In a move that could lead to significant changes in medical care for older men, a national task force Monday recommended that doctors stop screening men 75 and older for prostate cancer because the search for the disease in this group is causing more harm than good.

The new guidelines, issued by the U.S. Preventive Services Task Force, represent an abrupt policy change by an influential panel that had withheld any advice regarding screening for prostate cancer, citing a lack of reliable evidence. Though the task force still has not taken a stand on the value of screening in younger men, the shift is certain to reignite the debate about the appropriateness of prostate cancer screening at any age.

Screening for prostate cancer is typically performed with a blood test measuring prostate-specific antigen, or PSA, levels. Widespread PSA testing has led to high rates of prostate cancer detection. Last year, more than 218,000 men were diagnosed with the disease.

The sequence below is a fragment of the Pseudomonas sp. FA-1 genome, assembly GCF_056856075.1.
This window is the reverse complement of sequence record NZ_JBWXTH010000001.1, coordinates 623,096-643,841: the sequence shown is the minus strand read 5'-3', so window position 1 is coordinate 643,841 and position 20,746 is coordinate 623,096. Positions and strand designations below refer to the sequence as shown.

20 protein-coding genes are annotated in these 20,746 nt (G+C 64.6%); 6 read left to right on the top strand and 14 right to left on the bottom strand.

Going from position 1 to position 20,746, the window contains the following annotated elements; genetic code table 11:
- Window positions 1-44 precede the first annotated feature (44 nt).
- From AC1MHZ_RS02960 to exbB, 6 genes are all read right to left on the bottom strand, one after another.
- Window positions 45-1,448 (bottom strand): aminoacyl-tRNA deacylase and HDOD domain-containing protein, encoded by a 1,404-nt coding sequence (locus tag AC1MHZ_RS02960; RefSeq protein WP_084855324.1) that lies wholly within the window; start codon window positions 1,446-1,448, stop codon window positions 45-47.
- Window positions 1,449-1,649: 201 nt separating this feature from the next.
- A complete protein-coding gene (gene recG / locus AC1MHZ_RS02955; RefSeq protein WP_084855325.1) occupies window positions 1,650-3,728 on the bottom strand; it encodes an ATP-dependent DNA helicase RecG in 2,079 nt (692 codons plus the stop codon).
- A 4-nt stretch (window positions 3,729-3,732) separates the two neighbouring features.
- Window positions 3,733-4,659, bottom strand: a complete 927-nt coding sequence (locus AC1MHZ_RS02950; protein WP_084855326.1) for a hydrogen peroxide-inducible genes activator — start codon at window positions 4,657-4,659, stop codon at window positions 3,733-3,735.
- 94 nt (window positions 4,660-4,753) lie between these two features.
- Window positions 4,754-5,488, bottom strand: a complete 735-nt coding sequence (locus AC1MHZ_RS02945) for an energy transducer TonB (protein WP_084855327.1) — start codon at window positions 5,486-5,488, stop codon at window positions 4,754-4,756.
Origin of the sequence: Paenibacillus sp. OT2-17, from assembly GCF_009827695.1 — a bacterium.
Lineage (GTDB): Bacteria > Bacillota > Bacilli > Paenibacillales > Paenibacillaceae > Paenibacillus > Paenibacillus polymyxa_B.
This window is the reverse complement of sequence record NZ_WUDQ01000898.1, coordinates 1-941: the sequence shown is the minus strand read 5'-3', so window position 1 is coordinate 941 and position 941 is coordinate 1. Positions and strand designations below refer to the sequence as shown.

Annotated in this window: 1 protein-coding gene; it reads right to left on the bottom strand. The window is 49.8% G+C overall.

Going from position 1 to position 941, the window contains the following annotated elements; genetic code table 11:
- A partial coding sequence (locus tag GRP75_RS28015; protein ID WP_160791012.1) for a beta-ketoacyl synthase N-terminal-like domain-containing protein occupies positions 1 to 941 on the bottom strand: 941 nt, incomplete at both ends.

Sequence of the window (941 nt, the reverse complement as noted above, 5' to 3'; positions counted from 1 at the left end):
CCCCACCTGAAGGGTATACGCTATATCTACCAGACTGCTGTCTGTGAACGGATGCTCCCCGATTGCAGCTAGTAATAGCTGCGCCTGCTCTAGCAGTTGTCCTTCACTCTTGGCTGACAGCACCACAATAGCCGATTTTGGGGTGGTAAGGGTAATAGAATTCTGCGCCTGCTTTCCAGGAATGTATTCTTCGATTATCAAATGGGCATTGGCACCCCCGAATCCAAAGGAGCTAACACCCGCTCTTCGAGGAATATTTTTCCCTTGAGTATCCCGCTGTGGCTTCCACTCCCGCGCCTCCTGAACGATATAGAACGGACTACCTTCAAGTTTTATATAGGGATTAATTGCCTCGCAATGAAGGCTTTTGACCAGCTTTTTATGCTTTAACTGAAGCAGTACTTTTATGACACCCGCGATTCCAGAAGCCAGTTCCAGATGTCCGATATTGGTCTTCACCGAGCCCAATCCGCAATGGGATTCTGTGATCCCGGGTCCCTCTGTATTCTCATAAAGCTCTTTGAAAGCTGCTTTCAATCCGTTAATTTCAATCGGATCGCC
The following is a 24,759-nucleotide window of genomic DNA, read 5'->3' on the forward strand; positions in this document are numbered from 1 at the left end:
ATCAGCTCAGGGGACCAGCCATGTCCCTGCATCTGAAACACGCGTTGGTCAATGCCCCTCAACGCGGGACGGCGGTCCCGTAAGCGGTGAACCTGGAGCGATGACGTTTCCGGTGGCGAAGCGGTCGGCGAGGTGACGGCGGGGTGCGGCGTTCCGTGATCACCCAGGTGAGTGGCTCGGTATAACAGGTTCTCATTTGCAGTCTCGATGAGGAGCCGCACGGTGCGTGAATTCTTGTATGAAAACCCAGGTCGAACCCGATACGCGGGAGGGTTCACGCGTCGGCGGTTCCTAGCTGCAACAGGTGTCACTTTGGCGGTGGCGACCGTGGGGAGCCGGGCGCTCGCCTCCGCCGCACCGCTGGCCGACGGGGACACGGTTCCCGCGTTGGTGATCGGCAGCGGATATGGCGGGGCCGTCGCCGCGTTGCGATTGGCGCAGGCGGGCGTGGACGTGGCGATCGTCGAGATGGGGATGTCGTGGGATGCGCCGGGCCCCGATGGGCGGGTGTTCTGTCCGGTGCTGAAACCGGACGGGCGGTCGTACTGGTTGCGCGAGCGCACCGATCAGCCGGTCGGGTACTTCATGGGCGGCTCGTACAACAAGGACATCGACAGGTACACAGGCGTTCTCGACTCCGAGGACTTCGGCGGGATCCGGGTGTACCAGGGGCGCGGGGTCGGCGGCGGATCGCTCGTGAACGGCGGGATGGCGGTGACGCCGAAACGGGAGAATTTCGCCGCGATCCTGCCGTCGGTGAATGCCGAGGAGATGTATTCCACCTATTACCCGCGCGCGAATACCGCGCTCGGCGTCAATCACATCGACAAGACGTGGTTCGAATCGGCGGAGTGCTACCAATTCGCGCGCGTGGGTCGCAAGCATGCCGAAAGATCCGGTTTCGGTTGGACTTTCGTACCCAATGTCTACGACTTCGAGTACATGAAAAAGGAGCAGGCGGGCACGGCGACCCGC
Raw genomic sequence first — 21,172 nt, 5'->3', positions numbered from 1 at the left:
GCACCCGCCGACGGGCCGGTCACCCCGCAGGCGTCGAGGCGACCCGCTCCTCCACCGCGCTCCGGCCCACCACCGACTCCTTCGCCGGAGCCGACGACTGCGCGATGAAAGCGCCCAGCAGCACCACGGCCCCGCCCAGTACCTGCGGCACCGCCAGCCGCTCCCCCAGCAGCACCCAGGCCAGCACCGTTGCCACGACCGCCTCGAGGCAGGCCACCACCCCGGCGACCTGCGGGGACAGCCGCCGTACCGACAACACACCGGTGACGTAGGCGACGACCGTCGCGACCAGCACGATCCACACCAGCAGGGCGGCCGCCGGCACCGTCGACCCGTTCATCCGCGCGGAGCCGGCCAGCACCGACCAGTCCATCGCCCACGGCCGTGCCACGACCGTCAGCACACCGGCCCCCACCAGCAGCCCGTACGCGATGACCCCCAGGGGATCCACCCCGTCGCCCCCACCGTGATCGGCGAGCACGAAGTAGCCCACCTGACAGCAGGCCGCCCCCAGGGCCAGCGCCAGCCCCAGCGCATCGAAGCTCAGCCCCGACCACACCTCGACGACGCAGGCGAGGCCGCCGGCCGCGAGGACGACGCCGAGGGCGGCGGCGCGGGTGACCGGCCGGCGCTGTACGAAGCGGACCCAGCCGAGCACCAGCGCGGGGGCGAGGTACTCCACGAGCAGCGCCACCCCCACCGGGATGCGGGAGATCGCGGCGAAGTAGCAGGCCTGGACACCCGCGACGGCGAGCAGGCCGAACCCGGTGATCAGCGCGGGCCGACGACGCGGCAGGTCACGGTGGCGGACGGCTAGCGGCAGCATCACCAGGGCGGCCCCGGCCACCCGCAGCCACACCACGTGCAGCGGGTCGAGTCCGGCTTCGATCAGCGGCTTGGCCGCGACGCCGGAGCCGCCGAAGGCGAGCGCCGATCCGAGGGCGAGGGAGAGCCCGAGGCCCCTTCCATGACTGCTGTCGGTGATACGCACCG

Yet various studies suggest the disease is "overdiagnosed" — that is, detected at a point when the disease likely would not affect life expectancy — in 29 percent to 44 percent of cases. Prostate cancer often progresses very slowly, and a large number of these cancers discovered through screening likely will never cause symptoms during the patient's lifetime, particularly if that patient is older. Aggressive treatment of prostate cancer can greatly reduce a patient's quality of life, resulting in such complications as impotency and incontinence.

Past task force guidelines noted there is no benefit to prostate cancer screening in men with fewer than 10 years left to live. Since it can be difficult to assess life expectancy, it was an informal recommendation that had limited impact on screening practices. The new guidelines state that the age of 75 is the point at which screening is no longer appropriate.

The task force was created by Congress to analyze current medical research and to make recommendations about preventive care for healthy people.

"When you look at screening, you have a chance the screening will help you live longer or better, and you have the chance that screening detection and treatment will harm you," said Dr. Ned Calonge, chair of the task force and chief medical officer for the Colorado Department of Public Health and Environment. "At age 75, the chances are great that you'll have negative impacts from the screening."